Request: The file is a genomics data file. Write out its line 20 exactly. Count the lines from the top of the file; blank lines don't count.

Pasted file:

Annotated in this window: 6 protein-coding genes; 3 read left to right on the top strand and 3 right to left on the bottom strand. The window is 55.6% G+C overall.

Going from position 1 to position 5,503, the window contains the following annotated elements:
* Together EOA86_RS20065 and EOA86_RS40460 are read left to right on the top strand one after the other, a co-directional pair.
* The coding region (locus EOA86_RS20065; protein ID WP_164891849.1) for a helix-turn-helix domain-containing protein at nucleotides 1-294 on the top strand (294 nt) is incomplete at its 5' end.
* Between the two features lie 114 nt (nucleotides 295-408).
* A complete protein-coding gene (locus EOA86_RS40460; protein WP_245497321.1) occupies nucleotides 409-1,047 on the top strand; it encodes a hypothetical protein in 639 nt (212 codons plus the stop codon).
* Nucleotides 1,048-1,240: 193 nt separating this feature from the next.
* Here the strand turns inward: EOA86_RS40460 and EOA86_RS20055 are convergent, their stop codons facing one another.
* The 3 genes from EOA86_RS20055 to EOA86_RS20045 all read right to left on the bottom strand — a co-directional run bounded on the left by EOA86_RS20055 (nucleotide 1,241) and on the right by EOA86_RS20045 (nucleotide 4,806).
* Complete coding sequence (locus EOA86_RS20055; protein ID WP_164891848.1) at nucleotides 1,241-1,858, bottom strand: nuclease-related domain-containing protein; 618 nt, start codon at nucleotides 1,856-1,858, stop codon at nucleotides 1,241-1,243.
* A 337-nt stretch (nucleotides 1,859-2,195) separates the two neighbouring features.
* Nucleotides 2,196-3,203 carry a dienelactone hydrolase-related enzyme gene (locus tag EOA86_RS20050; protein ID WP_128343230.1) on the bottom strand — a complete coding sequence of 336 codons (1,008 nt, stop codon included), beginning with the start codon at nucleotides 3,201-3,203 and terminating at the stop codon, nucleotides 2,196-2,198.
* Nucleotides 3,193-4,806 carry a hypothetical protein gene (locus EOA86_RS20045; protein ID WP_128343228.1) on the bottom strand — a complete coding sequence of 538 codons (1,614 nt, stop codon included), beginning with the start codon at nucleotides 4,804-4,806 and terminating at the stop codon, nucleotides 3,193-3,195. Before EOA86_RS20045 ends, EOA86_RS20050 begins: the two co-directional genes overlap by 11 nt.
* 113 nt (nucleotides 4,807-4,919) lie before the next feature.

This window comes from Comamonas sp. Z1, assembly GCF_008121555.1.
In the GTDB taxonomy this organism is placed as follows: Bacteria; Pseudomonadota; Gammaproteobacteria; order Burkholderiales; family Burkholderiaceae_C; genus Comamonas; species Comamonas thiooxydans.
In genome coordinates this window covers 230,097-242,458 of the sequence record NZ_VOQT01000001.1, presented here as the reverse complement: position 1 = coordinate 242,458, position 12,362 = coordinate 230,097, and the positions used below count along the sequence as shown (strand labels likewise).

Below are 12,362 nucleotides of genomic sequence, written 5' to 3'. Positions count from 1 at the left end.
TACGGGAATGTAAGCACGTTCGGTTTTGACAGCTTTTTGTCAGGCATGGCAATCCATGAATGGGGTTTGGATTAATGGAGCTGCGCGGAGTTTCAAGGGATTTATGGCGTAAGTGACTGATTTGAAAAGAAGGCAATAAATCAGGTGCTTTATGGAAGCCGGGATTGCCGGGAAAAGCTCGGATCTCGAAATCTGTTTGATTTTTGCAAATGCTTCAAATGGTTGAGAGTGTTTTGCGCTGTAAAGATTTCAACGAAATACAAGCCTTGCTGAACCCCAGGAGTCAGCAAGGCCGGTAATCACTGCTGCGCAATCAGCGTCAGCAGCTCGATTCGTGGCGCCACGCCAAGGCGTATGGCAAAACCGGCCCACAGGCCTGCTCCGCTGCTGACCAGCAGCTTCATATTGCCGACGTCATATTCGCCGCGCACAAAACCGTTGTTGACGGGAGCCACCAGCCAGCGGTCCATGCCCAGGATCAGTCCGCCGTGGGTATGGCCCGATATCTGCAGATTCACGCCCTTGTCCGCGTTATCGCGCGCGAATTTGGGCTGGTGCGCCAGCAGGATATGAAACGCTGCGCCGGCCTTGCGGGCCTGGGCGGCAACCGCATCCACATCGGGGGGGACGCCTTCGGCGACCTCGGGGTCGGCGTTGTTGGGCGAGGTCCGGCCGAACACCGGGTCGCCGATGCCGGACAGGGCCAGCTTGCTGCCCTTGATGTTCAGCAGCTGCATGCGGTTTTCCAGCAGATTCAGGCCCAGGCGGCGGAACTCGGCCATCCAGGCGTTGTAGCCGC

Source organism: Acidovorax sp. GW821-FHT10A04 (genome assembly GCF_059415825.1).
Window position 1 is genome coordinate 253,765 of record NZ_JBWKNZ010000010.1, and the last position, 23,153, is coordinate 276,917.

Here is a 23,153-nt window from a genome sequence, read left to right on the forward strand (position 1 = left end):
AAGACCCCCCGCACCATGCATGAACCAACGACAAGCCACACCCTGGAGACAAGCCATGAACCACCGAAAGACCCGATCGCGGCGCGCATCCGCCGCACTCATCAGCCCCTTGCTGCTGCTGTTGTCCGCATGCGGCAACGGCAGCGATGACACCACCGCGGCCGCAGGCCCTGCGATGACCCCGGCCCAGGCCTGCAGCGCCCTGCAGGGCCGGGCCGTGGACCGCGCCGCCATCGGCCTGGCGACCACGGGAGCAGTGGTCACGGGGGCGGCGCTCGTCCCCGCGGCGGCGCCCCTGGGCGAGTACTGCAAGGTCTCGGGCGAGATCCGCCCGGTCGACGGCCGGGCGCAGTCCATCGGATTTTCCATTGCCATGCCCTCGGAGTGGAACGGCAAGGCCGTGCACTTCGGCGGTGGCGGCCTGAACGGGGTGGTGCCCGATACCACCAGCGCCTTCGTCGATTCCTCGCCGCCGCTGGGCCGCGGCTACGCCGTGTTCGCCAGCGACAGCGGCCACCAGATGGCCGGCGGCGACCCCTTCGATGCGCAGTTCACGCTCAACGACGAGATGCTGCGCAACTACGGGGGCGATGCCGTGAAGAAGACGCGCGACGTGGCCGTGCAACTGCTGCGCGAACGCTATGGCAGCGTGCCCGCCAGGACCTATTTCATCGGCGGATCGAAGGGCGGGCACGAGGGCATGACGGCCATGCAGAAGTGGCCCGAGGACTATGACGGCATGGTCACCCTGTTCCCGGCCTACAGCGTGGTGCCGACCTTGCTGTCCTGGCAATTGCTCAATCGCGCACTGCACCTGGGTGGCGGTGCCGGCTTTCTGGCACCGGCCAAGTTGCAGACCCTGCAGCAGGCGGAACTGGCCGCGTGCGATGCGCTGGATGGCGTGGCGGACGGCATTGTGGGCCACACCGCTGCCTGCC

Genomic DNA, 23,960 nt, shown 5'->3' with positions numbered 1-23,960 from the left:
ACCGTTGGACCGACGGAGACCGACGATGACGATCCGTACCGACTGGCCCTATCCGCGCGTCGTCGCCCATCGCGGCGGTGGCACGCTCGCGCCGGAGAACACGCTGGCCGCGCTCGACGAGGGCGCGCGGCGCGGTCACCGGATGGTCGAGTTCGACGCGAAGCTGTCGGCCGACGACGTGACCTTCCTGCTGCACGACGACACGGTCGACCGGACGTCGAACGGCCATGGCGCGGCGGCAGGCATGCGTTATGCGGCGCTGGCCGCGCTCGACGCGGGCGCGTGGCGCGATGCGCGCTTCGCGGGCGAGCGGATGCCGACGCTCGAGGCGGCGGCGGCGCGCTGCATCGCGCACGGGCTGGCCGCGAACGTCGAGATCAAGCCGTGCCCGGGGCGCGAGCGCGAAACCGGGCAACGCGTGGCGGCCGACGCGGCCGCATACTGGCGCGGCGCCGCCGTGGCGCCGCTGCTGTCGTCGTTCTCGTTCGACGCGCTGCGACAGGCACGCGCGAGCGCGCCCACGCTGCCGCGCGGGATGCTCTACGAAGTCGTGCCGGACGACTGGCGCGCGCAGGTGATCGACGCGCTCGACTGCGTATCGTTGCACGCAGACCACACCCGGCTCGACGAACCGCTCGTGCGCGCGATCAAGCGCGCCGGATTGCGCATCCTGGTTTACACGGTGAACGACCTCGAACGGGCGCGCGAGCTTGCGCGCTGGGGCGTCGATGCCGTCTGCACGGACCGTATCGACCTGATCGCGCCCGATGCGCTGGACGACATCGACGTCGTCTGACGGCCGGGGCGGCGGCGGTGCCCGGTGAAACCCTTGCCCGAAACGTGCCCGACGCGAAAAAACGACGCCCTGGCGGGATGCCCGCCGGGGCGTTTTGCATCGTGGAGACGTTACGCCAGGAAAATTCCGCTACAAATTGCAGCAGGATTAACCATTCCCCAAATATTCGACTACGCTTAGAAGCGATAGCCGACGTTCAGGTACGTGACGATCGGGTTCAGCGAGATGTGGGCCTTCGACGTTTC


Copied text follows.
Source organism: Acidovorax sp. GW821-FHT10A04 (genome assembly GCF_059415825.1).